The O'Learys of Fermoy


To most of us, the O Learys and Uibh Laoire are synonomous. We think that in olden times, all the O Learys came from Uibh Laoire, and there were no other O Leary families apart from these.


This has led to the popular belief in modern times, if you are an O Leary, or a Leary, living in America or England, that your forebears must have come from this Parish of Uibh Laoire.

It has always been a point of some doubt, but up to now we have had little reason to think any different. That is to say, until recent times.


Now we know that this was a wrong assumption. When surnames were introduced into Ireland in the 11th.c., some say by King Brian Boru, most of the population selected a name which either honoured their Father (the Mac names) or their grandfather, or some earlier ancestor (the O names).


Laoire (Laoghaire) was not a common first name but there seem to have been more about than we think. There were about half a dozen families in various parts of the country who adopted the name O Leary in honour of one of their ancestors. Many of these families have since died out. One family in Co.Sligo who called themselves O Leary, were still frequently being mentioned in the 16th.c. Fiants, and most seem to have been servants or followers of the O Hara’s. We don’t know for certain that they still exist, but there are one or two families in Co.’s.Sligo and Mayo to this day, called O Leary, who may be their descendants.




Now we have come to the conclusion, with the small single exception of O Learys in Sligo, that there remain only two great clans of O Learys populating the World, and they are the O Learys of Uibh Laoire and the O Learys of Fermoy.


We don’t know their relative sizes, but both are substantial. They were two clans who both came from Co.Cork, one West Cork the other East Cork, but who were in every other respect totally unrelated. Their places of origin were only about 40 miles apart, but so great was the spread of population movement in the 18th and 19th.c. that they moved across the County and intermingled in a manner which makes them difficult to distinguish today.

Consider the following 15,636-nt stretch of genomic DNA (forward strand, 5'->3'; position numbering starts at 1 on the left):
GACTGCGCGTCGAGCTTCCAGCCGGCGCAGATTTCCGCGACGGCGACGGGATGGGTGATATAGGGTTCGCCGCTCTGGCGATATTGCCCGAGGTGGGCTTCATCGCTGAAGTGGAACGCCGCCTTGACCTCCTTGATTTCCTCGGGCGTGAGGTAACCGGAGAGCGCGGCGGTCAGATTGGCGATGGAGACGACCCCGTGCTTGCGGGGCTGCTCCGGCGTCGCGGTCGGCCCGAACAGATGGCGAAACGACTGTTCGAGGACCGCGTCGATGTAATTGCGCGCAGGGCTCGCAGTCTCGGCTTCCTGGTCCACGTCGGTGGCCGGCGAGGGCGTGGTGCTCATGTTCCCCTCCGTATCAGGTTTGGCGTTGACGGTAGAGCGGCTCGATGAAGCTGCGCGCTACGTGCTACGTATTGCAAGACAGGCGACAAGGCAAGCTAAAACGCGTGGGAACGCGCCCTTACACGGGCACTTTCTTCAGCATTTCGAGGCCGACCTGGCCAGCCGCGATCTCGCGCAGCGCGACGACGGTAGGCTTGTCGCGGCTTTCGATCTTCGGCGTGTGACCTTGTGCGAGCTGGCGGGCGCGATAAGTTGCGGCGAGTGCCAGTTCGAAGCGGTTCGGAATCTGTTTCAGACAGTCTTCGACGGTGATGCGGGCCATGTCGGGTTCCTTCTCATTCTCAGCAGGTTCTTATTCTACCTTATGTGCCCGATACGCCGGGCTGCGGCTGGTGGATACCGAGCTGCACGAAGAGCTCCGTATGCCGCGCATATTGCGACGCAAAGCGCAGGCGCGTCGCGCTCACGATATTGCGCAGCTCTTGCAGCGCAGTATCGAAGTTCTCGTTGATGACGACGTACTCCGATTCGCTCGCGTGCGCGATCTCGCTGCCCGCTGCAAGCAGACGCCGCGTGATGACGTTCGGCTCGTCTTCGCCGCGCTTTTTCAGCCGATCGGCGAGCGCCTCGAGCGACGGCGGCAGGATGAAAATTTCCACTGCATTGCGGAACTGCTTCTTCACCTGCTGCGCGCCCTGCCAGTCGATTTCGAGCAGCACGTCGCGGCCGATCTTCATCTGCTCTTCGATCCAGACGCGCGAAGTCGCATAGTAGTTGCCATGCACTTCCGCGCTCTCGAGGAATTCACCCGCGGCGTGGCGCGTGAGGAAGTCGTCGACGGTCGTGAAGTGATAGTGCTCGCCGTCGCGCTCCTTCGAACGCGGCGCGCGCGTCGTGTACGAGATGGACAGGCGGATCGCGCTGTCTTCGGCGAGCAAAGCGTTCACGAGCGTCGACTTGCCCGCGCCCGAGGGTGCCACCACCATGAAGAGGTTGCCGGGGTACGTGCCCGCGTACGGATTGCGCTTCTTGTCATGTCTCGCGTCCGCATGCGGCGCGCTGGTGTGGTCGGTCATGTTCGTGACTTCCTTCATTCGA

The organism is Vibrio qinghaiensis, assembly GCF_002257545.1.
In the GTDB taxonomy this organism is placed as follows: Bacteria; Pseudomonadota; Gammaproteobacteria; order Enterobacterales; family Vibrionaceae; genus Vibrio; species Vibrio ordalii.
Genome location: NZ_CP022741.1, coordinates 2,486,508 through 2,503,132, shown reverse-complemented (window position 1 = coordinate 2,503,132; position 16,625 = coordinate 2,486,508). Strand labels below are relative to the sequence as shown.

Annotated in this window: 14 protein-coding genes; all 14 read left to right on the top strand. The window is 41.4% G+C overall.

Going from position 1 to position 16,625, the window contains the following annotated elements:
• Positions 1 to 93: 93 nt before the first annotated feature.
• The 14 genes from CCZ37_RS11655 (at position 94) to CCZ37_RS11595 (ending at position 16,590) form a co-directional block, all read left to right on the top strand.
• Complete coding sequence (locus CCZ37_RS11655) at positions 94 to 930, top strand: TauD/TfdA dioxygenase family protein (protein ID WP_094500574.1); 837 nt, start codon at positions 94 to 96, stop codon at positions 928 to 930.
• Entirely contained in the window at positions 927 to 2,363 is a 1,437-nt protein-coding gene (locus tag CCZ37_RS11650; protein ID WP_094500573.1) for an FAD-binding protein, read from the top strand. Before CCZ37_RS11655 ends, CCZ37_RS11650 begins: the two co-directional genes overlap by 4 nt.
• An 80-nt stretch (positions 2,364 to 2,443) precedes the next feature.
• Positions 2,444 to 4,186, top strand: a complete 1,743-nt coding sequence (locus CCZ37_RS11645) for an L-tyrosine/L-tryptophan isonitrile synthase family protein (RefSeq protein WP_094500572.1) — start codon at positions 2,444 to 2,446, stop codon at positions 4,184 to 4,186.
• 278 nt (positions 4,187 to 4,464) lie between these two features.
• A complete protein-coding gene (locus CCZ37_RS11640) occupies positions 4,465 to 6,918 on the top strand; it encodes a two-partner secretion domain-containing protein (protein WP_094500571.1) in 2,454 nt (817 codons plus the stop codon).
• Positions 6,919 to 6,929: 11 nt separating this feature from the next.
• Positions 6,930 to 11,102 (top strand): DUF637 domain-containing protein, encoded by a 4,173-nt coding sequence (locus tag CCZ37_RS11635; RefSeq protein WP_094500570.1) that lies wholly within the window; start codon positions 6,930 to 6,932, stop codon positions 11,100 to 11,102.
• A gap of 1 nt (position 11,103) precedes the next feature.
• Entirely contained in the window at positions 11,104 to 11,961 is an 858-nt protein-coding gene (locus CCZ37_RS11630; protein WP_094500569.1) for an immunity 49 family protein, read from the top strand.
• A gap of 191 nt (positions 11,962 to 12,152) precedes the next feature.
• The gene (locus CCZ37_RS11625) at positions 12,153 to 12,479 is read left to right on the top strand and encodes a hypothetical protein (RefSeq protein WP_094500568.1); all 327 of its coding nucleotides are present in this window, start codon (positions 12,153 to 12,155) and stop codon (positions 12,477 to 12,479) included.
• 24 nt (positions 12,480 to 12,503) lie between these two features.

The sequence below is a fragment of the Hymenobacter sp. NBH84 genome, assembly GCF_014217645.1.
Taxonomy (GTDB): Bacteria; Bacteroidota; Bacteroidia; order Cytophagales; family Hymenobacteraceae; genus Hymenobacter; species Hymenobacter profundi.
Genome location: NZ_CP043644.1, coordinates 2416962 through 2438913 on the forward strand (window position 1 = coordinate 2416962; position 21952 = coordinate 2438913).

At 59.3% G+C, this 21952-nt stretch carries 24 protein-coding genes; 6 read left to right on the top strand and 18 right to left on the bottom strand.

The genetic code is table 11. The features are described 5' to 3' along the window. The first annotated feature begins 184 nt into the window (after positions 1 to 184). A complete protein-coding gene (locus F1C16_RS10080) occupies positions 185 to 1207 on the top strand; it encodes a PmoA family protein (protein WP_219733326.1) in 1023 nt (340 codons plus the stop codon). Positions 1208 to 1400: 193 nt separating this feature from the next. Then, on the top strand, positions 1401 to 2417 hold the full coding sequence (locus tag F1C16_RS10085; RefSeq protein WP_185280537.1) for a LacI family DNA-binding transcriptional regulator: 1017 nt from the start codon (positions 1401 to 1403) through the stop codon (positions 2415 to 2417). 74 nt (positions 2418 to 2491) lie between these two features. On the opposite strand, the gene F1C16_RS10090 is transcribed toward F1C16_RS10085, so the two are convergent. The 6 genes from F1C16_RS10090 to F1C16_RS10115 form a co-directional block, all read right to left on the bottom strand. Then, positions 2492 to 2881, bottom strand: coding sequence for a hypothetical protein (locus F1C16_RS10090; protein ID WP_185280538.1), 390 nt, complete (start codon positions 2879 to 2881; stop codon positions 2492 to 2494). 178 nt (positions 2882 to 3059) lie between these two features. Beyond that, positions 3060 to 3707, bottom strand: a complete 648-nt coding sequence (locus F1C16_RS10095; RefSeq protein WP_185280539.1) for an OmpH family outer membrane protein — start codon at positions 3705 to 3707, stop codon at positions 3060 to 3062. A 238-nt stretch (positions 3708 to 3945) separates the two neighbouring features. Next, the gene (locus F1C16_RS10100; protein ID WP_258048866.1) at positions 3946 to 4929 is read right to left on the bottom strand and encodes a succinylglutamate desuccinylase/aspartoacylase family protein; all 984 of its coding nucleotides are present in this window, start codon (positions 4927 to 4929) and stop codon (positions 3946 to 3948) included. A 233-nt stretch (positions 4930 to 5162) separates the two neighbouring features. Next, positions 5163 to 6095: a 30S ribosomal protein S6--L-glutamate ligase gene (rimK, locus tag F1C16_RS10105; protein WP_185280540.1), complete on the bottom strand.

The only hope we have in deciding which family any one person comes from is that there were different patterns of first names which are some help, particularly in the earlier generations. In the 20th.c. when people are called Darren, Garth or Chuck, such subleties are removed from us.


Most of us know about the origins of the O Learys of Uibh Laoire. Originally part of the Corca Loigde tribe from South Carbery, claiming descent from King Luy Maccon, they lived in the Rosscarbery area where they were chieftains owing allegiance to the head of the Corca Loigde, later to adopt the surname of O Driscoll. When our branch adopted the surname of O Leary after one of their ancestors in the 6th.c. they were soon to be dispossessed of their ancient lands in Rosscarbery, and moved to Uibh Laoghaire where they have remained ever since. To be more accurate, Uibh Laoire has remained their ancestral homeland, but in fact only houses about 30 O’Leary families today. The rest of them, probably numbering over 40,000 men, women and children, are scattered around the globe, with the majority having addresses in America, other parts of Ireland or in England.


O Learys of Fermoy.